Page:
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I know that java is return by value not by reference, so it makes a copy of the object and passes the new copy. Is this is the case with the return statements also? Does the

return obj;

creates a new object copy or simply returns the current object itself.

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You say "I know that java is return by value not by reference, so it makes a copy of the object and passes the new copy". That is nothing but incorrect. –  jlordo Jan 24 '13 at 11:47
    
possible duplicate of Is Java "pass-by-reference"? –  McDowell Jan 24 '13 at 11:47
    
@jlordo: Yes, you are right. Can I say "it makes a copy of the reference to the object and not the object itself"? –  me_digvijay Jan 24 '13 at 12:08
    
@DigvijayYadav: yes. –  jlordo Jan 24 '13 at 12:11

7 Answers 7

up vote 7 down vote accepted

No, this is a wrong assumption. It's true that Java passes everything by value, but this means the following:

  • Scalar variables contain values, so you can easily see that they are passed by value.

  • Object variables, on the other hand, do not contain objects. You could think of them as containing a pseudo-address to an object. That pseudo-address is copied (by value), but it still points to the same object. (Objects are actually created only using a new expression.)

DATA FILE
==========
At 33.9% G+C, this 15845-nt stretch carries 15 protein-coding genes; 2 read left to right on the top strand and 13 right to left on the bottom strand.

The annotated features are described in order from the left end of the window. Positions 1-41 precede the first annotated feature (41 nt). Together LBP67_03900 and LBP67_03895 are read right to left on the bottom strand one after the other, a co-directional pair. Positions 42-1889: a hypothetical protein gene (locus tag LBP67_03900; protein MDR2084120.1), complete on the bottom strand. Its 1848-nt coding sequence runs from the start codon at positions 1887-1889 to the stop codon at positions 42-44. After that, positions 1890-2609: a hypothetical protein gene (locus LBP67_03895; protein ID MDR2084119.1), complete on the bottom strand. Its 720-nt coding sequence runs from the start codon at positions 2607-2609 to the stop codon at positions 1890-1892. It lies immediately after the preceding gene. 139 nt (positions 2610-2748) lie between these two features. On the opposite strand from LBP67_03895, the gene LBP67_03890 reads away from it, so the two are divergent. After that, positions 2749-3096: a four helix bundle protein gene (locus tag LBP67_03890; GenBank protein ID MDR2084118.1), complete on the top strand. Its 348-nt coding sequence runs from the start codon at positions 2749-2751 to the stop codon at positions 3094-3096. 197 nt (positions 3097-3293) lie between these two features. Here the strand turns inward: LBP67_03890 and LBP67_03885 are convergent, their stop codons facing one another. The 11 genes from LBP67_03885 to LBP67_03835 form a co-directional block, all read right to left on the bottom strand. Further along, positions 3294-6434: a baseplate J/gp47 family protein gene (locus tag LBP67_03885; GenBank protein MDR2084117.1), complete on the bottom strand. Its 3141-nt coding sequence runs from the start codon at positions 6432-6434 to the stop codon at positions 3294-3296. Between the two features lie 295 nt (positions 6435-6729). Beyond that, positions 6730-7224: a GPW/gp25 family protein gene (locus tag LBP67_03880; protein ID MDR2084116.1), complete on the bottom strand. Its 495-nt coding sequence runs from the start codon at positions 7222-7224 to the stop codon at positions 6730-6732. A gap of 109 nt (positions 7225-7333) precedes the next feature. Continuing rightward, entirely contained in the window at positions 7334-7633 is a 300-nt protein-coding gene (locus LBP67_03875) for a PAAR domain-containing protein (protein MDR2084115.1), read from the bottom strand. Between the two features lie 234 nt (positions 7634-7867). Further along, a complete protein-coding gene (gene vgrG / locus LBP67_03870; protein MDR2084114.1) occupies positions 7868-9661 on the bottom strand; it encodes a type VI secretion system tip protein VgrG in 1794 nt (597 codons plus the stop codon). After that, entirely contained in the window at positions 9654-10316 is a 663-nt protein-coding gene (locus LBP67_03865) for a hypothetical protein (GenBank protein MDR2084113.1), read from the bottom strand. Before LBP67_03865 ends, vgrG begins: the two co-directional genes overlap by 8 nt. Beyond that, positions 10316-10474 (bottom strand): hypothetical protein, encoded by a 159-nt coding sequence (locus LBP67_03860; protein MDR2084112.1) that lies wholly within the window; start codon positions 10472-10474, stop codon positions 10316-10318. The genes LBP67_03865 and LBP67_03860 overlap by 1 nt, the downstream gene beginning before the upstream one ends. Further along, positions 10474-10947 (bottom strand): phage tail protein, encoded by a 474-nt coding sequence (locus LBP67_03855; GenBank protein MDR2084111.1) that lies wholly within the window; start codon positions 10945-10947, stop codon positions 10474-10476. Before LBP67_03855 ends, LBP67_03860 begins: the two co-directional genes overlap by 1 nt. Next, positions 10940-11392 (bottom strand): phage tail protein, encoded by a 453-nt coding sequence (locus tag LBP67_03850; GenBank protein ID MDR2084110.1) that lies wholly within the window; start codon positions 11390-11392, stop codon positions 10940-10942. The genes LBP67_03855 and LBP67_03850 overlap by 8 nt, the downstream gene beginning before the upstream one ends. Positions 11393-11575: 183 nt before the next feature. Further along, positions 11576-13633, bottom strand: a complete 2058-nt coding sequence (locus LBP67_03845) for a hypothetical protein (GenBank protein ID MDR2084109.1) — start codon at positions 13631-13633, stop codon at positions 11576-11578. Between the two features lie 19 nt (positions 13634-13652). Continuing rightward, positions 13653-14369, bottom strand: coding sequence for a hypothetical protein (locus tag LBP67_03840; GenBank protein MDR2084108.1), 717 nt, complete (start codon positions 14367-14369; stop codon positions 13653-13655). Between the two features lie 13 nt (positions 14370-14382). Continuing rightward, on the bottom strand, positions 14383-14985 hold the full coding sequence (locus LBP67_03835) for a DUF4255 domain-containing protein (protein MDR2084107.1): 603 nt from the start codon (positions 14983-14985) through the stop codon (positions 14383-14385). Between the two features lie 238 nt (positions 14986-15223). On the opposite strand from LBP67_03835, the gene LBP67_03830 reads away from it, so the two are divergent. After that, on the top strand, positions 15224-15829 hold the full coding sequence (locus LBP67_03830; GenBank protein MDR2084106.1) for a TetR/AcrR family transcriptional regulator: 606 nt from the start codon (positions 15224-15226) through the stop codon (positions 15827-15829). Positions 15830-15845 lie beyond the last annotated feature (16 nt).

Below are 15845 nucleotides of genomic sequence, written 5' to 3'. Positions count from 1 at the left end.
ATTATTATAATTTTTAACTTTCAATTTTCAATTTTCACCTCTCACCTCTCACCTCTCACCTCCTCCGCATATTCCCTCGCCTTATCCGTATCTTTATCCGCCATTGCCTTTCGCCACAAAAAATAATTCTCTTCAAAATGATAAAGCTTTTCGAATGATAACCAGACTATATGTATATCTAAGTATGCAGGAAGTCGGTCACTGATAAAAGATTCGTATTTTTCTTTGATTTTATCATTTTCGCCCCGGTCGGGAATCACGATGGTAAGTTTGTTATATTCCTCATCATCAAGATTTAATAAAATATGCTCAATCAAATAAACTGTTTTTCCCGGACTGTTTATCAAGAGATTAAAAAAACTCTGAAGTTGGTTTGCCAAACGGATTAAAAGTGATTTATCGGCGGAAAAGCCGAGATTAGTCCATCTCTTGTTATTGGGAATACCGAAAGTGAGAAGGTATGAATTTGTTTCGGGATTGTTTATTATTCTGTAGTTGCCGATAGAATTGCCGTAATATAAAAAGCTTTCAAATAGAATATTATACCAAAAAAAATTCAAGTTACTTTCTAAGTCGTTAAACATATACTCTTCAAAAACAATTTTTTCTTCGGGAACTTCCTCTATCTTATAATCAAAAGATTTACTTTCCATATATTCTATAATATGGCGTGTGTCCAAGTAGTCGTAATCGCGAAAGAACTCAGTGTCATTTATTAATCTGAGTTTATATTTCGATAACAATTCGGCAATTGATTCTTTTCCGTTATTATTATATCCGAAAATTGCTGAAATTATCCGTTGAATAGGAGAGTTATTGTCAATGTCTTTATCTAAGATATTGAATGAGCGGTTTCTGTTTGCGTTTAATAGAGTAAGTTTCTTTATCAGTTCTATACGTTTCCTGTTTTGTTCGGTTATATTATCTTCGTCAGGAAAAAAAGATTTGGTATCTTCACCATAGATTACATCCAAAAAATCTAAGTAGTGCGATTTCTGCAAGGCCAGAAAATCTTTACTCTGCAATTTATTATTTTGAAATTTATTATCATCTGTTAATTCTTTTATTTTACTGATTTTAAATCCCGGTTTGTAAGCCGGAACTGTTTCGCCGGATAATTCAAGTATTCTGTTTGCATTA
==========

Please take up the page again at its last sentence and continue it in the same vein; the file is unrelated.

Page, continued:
The above is true (for both types of variables) for assignments, arguments and return values.

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Thanx for clearing my misconception... –  me_digvijay Jan 24 '13 at 11:55

so it makes a copy of the object and passes the new copy

No! it does not!

Return by value means the the value in the obj reference is returned, if obj points to some object,other reference which collects a return value from this returning method will also point to the same object as which obj is pointing to.

No, it does not create another object to return.

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Java doesn't copy the object, it passes the object reference to the method, and returns it when you use return

The only time where it copies the value is when you use primary types, like int, char or double

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It just return the current object itself.

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It returns a reference to the object. Not the object itself. Subtle difference, with huge impact. –  jlordo Jan 24 '13 at 11:48

What you say is more like the C++ of doing such things. When you return an object(non-basic type), you will return a reference and you will not create a new object or perform a copy.

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In java atomic types (char,int,long etc.) are returned by value. Objects are always returned by reference (without cloning).

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Does the return obj; creates a new object copy or return the current object itself?

--> obj is an object reference which points to the actual object on the heap. New object reference(by you) will be created in your method where you are assigning returned obj.

Object method() {
  //....
  return obj;
}

void methodA() {
  Object objA = method(); // obj and objA are different because of their scopes but values are same(assigned to objA). That's why both points to the same Object on heap
}
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